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The best resource for managing stress is a fundamental faith that, beneath the apparent chaos, all is right with the world. Nurture such belief; it's a foundation on which you can build a stress-management strategy that will improve your life.
The impact of stress on your life is determined not so much by what happens to you as by how you respond to it. Observe your response to situations, and you'll learn how your reactions increase or reduce the stress in your life.
Some people rush from one thing to the next, so driven by ambition and the need to succeed that they've forgotten why they've filled their life with stress. Slow down. And pay attention. You may be missing the best part of living.
Some people catastrophize every bump along life's highway and anticipate the worst. Don't paralyze yourself by magnifying your fears of the unknown and the uncontrollable.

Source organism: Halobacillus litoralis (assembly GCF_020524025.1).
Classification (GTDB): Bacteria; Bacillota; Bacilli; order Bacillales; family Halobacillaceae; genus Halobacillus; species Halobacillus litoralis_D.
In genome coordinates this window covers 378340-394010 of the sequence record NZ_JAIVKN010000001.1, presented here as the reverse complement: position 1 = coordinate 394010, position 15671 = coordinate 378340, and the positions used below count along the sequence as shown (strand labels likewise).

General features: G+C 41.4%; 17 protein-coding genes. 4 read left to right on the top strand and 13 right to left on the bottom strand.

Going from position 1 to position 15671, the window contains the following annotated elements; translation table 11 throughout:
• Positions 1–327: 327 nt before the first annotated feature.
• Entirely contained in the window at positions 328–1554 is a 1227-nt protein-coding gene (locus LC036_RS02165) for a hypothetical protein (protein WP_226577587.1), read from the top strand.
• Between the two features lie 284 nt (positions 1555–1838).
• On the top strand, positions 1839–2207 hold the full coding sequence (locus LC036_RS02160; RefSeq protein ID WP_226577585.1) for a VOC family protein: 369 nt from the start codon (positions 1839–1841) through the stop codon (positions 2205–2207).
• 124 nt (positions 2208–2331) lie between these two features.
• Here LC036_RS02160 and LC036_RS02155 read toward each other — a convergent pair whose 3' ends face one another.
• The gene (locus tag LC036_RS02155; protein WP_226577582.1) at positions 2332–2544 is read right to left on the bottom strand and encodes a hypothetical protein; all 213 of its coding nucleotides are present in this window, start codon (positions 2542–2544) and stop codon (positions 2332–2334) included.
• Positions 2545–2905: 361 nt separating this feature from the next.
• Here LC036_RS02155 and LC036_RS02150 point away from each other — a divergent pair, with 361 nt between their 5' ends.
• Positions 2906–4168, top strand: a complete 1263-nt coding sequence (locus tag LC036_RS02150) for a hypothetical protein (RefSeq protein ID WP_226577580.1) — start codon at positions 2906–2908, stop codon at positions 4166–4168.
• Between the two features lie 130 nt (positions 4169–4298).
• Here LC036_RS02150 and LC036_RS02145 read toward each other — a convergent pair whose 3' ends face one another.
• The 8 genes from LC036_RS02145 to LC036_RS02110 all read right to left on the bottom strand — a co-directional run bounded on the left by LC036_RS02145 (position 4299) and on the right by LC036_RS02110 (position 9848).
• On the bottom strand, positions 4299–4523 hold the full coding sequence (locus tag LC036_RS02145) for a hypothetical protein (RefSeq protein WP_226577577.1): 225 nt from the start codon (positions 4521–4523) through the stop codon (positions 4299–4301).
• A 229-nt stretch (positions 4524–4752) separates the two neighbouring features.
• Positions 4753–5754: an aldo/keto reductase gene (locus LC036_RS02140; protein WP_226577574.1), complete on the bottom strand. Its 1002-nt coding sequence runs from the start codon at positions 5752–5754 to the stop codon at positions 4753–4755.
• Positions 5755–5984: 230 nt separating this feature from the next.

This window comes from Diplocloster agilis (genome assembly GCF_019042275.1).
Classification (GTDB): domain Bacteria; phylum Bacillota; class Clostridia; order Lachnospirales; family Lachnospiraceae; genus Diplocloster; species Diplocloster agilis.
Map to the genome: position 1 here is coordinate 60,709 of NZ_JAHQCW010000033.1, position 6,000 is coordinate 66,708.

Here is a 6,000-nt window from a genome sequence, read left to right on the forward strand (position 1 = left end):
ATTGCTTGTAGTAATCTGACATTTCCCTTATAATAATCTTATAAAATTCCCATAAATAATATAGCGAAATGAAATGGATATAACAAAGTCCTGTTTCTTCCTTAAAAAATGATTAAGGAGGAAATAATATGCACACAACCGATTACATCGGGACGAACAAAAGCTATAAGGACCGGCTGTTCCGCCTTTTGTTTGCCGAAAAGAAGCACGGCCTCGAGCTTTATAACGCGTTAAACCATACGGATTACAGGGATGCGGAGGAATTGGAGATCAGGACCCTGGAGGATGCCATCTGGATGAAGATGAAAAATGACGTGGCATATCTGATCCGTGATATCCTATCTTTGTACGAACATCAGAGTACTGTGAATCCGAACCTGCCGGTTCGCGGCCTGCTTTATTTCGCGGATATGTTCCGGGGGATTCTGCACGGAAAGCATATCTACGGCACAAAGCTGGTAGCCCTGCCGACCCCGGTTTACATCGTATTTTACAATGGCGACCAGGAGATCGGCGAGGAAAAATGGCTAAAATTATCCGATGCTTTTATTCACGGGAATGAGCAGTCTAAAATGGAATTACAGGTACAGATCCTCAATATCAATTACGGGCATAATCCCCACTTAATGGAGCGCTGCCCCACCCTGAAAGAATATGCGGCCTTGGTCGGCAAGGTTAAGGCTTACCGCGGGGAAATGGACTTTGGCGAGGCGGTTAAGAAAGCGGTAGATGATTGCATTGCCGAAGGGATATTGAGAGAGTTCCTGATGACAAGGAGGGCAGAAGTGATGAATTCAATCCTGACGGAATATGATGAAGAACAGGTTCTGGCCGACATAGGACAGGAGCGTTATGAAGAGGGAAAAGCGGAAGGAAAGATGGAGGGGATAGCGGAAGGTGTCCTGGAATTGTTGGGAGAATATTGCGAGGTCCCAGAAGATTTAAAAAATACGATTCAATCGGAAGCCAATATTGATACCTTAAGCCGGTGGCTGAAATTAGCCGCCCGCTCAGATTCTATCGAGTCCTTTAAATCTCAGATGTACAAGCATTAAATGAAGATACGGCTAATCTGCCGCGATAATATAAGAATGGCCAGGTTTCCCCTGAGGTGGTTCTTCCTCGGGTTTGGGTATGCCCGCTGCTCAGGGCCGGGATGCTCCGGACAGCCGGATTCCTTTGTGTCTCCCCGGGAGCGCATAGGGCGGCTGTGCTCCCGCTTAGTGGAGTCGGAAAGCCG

Some people believe life should be perfect and stress-free. This expectation only sets them up for more stress when life isn't. Take life on life's terms. Accept its ups and downs with grace and humor.
Stress is in the eye (and heart) of the beholder. By changing your attitude, you can relieve your stress even when outer circumstances don't change.
Some people think they should handle difficulties on their own. But if you have the wisdom to know what you need from others and the courage to ask for it, you'll ease your stress.
Giving yourself compassion and understanding lowers your stress level. No matter who else is on your side, you can be.
Excerpted from Stress Therapy by Tom McGrath, R. W. Alley. Copyright © 1997 Tom McGrath. Excerpted by permission of Abbey Press.
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